Table 1: A summary of the EV models based on their range and price range.

EV type Electric range in miles Examples Price range
Minimal PHEV Between 9 and 17 Mercedes C-Class PHEV (sedan)

Mercedes GLC350e (SUV)

Mini Cooper ALL4 (subcompact crossover)

BMW 330e(sedan)

BMW X5 Drive40e (SUV)

Porche Cayenne e-hybrid (SUV)

Audi A3 (sedan)

Porche Panamera e-hybrid (hatchback)

Volvo XC90 T8 (SUV)

Between $39,500 and $99,000
Mid-range PHEV Between 21 and 29 Volvo S90 T8 (sedan)

Mitsubishi Outlander (SUV)

Subaru Crosstrek (SUV)

Prius Prime (hatchback)

Ford Fusion SE Energi (sedan)

Kia Niro PHEV (subcompact crossover)

Hyundai Ioniq PHEV (hatchback)

Kia Optima PHEV (sedan)

Between $26,000 and $64,000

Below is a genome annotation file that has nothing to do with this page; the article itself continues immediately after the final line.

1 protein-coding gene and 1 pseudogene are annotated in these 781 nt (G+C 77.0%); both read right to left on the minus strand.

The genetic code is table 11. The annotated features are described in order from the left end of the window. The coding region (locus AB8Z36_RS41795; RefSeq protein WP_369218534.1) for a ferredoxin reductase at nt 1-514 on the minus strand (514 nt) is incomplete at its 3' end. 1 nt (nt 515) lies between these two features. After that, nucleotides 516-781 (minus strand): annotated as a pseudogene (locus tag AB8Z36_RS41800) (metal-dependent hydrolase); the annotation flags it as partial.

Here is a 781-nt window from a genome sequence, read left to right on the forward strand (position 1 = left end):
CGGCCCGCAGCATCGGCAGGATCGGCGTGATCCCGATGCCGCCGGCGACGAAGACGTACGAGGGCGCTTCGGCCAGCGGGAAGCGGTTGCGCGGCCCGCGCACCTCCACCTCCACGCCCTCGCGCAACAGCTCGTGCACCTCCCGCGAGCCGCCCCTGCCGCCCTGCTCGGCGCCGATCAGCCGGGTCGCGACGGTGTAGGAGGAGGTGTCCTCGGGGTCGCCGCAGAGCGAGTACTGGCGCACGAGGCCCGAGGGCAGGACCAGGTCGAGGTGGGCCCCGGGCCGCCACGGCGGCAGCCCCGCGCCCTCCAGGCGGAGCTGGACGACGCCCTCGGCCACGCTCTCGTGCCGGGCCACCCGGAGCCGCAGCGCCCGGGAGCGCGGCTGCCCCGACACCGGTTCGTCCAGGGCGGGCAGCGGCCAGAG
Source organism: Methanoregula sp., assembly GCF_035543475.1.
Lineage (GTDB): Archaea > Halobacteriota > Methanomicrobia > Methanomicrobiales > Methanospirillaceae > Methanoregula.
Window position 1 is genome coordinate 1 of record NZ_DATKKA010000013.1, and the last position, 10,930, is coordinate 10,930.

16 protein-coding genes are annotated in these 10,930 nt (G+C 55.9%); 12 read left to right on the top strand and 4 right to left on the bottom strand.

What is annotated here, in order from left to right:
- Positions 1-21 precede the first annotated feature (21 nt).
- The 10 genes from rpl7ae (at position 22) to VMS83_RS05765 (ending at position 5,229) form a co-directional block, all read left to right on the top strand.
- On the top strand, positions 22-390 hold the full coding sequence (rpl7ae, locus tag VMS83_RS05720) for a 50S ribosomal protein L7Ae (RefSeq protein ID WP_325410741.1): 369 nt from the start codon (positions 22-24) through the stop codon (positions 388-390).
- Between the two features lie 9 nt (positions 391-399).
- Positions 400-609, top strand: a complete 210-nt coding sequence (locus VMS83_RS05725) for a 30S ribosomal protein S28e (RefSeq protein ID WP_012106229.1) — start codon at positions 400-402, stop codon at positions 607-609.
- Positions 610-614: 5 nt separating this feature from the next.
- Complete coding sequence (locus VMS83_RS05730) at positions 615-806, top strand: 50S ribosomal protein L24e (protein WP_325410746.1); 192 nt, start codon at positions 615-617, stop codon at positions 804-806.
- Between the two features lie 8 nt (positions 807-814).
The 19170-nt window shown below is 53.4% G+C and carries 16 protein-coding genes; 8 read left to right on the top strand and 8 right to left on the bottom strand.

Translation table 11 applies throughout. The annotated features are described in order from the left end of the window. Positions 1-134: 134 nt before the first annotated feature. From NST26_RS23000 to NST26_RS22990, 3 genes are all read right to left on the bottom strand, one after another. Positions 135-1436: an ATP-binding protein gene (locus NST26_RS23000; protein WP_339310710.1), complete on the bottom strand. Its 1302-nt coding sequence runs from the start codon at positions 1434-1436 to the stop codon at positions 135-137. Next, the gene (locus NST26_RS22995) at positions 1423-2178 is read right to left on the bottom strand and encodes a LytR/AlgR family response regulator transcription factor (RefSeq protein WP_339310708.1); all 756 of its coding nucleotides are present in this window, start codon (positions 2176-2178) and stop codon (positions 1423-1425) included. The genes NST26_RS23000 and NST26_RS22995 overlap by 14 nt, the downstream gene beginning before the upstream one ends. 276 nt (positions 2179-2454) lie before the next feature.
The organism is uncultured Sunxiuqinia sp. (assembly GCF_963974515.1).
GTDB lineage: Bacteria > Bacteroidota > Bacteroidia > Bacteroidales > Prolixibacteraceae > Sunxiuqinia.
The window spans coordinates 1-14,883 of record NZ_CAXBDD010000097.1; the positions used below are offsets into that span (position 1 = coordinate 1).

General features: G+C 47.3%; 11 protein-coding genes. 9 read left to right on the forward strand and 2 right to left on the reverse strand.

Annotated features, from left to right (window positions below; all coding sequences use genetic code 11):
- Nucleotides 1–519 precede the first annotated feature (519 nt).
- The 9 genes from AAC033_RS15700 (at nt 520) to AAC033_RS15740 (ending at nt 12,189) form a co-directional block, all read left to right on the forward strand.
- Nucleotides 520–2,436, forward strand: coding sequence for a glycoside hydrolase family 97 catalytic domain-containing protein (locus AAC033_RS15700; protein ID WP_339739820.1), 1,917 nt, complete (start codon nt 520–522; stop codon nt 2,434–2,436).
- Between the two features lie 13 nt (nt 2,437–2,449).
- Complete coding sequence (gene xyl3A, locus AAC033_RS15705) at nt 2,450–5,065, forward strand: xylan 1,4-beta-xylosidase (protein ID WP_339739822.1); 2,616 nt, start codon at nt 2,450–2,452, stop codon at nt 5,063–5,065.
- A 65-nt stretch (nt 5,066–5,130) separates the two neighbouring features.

Range extended PHEV Between 31 and 97 Cadillac CT6 (sedan)

Chrysler Pacifica (minivan)

Honda Clarity PHEV (sedan)

BMW i3 with range extender (hatchback)

Between $33,400 and $75,000
Limited range BEV Between 40 and 80 Smart Electric Drive (hatchback)

Fiat 500e (2-door hatchback)

Honda Clarity (sedan)

Between $24,000 and $37,000
Mid-range BEV Between 111 and 153 Kia Soul EV (hatchback)

Ford Focus Electric (hatchback)

Hyundai Ioniq (hatchback)

Volkswagen e-Golf (hatchback)

Nissan Leaf (hatchback)

BMW i3 (hatchback)

Between $29,100 and $45,000
Long-range BEV Between 220 and 335 Tesla Model 3 (sedan)

Jaguar i-Pace (crossover)

Chevrolet Bolt (wagon)

Kia Niro EV (subcompact crossover)

Hyundai Kona (subcompact crossover)

Tesla Model S 75 (hatchback)

Tesla Model X P100D (SUV)

Between $35,000 and $138,000


Every EV has an in-built charger. What we call "chargers" or "charging stations" are actually EV supply equipment (EVSE) which delivers electricity to the charger within the EV.

There are three ways to charge an EV: at home, workplace, or public charging stations. Up to 80% of EV charging is at home which is unsurprising given the convenience and access to low, stable residential electricity rates.